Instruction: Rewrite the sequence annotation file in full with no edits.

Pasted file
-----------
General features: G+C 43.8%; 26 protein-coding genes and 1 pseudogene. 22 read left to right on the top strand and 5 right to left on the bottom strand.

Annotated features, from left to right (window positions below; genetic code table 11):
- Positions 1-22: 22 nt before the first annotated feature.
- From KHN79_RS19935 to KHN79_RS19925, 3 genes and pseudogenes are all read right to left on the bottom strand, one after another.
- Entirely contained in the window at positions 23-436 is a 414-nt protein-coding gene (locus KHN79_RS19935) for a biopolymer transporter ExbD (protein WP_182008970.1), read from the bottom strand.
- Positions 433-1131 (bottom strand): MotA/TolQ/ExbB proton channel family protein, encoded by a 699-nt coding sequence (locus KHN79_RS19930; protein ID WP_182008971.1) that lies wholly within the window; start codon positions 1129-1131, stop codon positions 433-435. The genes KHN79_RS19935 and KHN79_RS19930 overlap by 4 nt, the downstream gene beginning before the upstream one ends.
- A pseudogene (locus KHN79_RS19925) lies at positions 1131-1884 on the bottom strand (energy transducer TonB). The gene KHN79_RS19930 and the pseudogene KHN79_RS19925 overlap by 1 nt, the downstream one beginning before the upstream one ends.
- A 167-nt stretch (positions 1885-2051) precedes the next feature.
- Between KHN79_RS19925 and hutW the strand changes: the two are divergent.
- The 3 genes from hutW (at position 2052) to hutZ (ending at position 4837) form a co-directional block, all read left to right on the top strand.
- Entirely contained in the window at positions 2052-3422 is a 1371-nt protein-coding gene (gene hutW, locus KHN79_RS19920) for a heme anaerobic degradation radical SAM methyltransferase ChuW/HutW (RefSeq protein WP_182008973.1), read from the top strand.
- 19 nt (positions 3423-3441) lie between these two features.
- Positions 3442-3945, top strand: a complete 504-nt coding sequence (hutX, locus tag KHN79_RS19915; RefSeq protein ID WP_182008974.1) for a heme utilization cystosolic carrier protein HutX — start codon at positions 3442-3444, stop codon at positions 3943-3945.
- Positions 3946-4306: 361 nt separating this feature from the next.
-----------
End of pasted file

General features: G+C 43.8%; 26 protein-coding genes and 1 pseudogene. 22 read left to right on the top strand and 5 right to left on the bottom strand.

Annotated features, from left to right (window positions below; genetic code table 11):
- Positions 1-22: 22 nt before the first annotated feature.
- From KHN79_RS19935 to KHN79_RS19925, 3 genes and pseudogenes are all read right to left on the bottom strand, one after another.
- Entirely contained in the window at positions 23-436 is a 414-nt protein-coding gene (locus KHN79_RS19935) for a biopolymer transporter ExbD (protein WP_182008970.1), read from the bottom strand.
- Positions 433-1131 (bottom strand): MotA/TolQ/ExbB proton channel family protein, encoded by a 699-nt coding sequence (locus KHN79_RS19930; protein ID WP_182008971.1) that lies wholly within the window; start codon positions 1129-1131, stop codon positions 433-435. The genes KHN79_RS19935 and KHN79_RS19930 overlap by 4 nt, the downstream gene beginning before the upstream one ends.
- A pseudogene (locus KHN79_RS19925) lies at positions 1131-1884 on the bottom strand (energy transducer TonB). The gene KHN79_RS19930 and the pseudogene KHN79_RS19925 overlap by 1 nt, the downstream one beginning before the upstream one ends.
- A 167-nt stretch (positions 1885-2051) precedes the next feature.
- Between KHN79_RS19925 and hutW the strand changes: the two are divergent.
- The 3 genes from hutW (at position 2052) to hutZ (ending at position 4837) form a co-directional block, all read left to right on the top strand.
- Entirely contained in the window at positions 2052-3422 is a 1371-nt protein-coding gene (gene hutW, locus KHN79_RS19920) for a heme anaerobic degradation radical SAM methyltransferase ChuW/HutW (RefSeq protein WP_182008973.1), read from the top strand.
- 19 nt (positions 3423-3441) lie between these two features.
- Positions 3442-3945, top strand: a complete 504-nt coding sequence (hutX, locus tag KHN79_RS19915; RefSeq protein ID WP_182008974.1) for a heme utilization cystosolic carrier protein HutX — start codon at positions 3442-3444, stop codon at positions 3943-3945.
- Positions 3946-4306: 361 nt separating this feature from the next.